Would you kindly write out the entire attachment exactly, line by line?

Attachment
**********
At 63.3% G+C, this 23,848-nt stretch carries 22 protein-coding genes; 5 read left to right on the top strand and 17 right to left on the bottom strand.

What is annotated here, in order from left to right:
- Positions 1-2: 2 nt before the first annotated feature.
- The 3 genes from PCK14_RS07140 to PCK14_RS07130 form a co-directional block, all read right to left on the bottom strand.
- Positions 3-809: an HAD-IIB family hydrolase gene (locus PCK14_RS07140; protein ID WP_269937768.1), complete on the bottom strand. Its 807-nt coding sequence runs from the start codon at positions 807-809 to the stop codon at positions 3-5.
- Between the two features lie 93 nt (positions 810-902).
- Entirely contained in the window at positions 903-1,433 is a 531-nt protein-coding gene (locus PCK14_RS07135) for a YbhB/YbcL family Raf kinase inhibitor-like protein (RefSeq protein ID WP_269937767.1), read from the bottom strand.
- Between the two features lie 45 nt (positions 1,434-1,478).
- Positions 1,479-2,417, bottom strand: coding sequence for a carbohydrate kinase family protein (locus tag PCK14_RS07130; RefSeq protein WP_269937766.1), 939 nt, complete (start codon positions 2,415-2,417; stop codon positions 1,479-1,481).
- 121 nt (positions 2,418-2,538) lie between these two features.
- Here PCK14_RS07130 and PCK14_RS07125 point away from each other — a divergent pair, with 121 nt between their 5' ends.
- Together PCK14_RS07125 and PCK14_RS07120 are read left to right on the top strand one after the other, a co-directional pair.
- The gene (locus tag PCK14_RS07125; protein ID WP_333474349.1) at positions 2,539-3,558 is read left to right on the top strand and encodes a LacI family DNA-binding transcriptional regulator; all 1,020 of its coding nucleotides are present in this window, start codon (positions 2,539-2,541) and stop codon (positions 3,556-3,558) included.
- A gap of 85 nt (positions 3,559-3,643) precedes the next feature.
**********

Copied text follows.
At 63.3% G+C, this 23,848-nt stretch carries 22 protein-coding genes; 5 read left to right on the top strand and 17 right to left on the bottom strand.

What is annotated here, in order from left to right:
- Positions 1-2: 2 nt before the first annotated feature.
- The 3 genes from PCK14_RS07140 to PCK14_RS07130 form a co-directional block, all read right to left on the bottom strand.
- Positions 3-809: an HAD-IIB family hydrolase gene (locus PCK14_RS07140; protein ID WP_269937768.1), complete on the bottom strand. Its 807-nt coding sequence runs from the start codon at positions 807-809 to the stop codon at positions 3-5.
- Between the two features lie 93 nt (positions 810-902).
- Entirely contained in the window at positions 903-1,433 is a 531-nt protein-coding gene (locus PCK14_RS07135) for a YbhB/YbcL family Raf kinase inhibitor-like protein (RefSeq protein ID WP_269937767.1), read from the bottom strand.
- Between the two features lie 45 nt (positions 1,434-1,478).
- Positions 1,479-2,417, bottom strand: coding sequence for a carbohydrate kinase family protein (locus tag PCK14_RS07130; RefSeq protein WP_269937766.1), 939 nt, complete (start codon positions 2,415-2,417; stop codon positions 1,479-1,481).
- 121 nt (positions 2,418-2,538) lie between these two features.
- Here PCK14_RS07130 and PCK14_RS07125 point away from each other — a divergent pair, with 121 nt between their 5' ends.
- Together PCK14_RS07125 and PCK14_RS07120 are read left to right on the top strand one after the other, a co-directional pair.
- The gene (locus tag PCK14_RS07125; protein ID WP_333474349.1) at positions 2,539-3,558 is read left to right on the top strand and encodes a LacI family DNA-binding transcriptional regulator; all 1,020 of its coding nucleotides are present in this window, start codon (positions 2,539-2,541) and stop codon (positions 3,556-3,558) included.
- A gap of 85 nt (positions 3,559-3,643) precedes the next feature.